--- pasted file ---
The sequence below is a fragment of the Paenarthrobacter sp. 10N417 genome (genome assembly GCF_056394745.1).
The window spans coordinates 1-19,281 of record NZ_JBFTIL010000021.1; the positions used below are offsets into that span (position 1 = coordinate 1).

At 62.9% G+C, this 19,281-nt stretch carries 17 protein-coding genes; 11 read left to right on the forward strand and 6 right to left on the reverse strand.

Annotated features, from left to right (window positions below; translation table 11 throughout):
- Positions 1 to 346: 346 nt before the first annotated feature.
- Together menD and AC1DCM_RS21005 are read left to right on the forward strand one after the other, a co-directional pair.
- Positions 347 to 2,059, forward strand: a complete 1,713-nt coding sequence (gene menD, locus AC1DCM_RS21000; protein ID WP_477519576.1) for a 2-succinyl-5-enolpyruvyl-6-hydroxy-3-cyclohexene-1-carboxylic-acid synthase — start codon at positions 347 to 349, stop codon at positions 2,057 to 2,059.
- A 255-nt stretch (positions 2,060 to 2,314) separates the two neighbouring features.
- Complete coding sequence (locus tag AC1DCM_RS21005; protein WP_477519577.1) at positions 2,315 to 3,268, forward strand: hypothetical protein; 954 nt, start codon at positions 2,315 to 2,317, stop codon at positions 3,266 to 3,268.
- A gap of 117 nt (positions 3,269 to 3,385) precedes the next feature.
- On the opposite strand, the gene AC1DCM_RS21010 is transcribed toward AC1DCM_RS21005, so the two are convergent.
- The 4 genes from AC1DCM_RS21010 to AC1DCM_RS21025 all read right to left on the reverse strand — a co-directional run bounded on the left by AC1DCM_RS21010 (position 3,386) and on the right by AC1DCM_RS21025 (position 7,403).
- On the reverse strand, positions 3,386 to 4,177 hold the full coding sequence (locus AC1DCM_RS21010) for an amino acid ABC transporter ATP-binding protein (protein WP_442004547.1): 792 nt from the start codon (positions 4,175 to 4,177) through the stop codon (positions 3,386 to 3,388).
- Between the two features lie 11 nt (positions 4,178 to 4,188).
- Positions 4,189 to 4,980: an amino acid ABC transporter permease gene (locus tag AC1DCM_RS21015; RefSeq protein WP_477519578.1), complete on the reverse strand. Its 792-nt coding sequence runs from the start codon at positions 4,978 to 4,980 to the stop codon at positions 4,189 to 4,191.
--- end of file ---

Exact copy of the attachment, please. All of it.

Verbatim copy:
The sequence below is a fragment of the Paenarthrobacter sp. 10N417 genome (genome assembly GCF_056394745.1).
The window spans coordinates 1-19,281 of record NZ_JBFTIL010000021.1; the positions used below are offsets into that span (position 1 = coordinate 1).

At 62.9% G+C, this 19,281-nt stretch carries 17 protein-coding genes; 11 read left to right on the forward strand and 6 right to left on the reverse strand.

Annotated features, from left to right (window positions below; translation table 11 throughout):
- Positions 1 to 346: 346 nt before the first annotated feature.
- Together menD and AC1DCM_RS21005 are read left to right on the forward strand one after the other, a co-directional pair.
- Positions 347 to 2,059, forward strand: a complete 1,713-nt coding sequence (gene menD, locus AC1DCM_RS21000; protein ID WP_477519576.1) for a 2-succinyl-5-enolpyruvyl-6-hydroxy-3-cyclohexene-1-carboxylic-acid synthase — start codon at positions 347 to 349, stop codon at positions 2,057 to 2,059.
- A 255-nt stretch (positions 2,060 to 2,314) separates the two neighbouring features.
- Complete coding sequence (locus tag AC1DCM_RS21005; protein WP_477519577.1) at positions 2,315 to 3,268, forward strand: hypothetical protein; 954 nt, start codon at positions 2,315 to 2,317, stop codon at positions 3,266 to 3,268.
- A gap of 117 nt (positions 3,269 to 3,385) precedes the next feature.
- On the opposite strand, the gene AC1DCM_RS21010 is transcribed toward AC1DCM_RS21005, so the two are convergent.
- The 4 genes from AC1DCM_RS21010 to AC1DCM_RS21025 all read right to left on the reverse strand — a co-directional run bounded on the left by AC1DCM_RS21010 (position 3,386) and on the right by AC1DCM_RS21025 (position 7,403).
- On the reverse strand, positions 3,386 to 4,177 hold the full coding sequence (locus AC1DCM_RS21010) for an amino acid ABC transporter ATP-binding protein (protein WP_442004547.1): 792 nt from the start codon (positions 4,175 to 4,177) through the stop codon (positions 3,386 to 3,388).
- Between the two features lie 11 nt (positions 4,178 to 4,188).
- Positions 4,189 to 4,980: an amino acid ABC transporter permease gene (locus tag AC1DCM_RS21015; RefSeq protein WP_477519578.1), complete on the reverse strand. Its 792-nt coding sequence runs from the start codon at positions 4,978 to 4,980 to the stop codon at positions 4,189 to 4,191.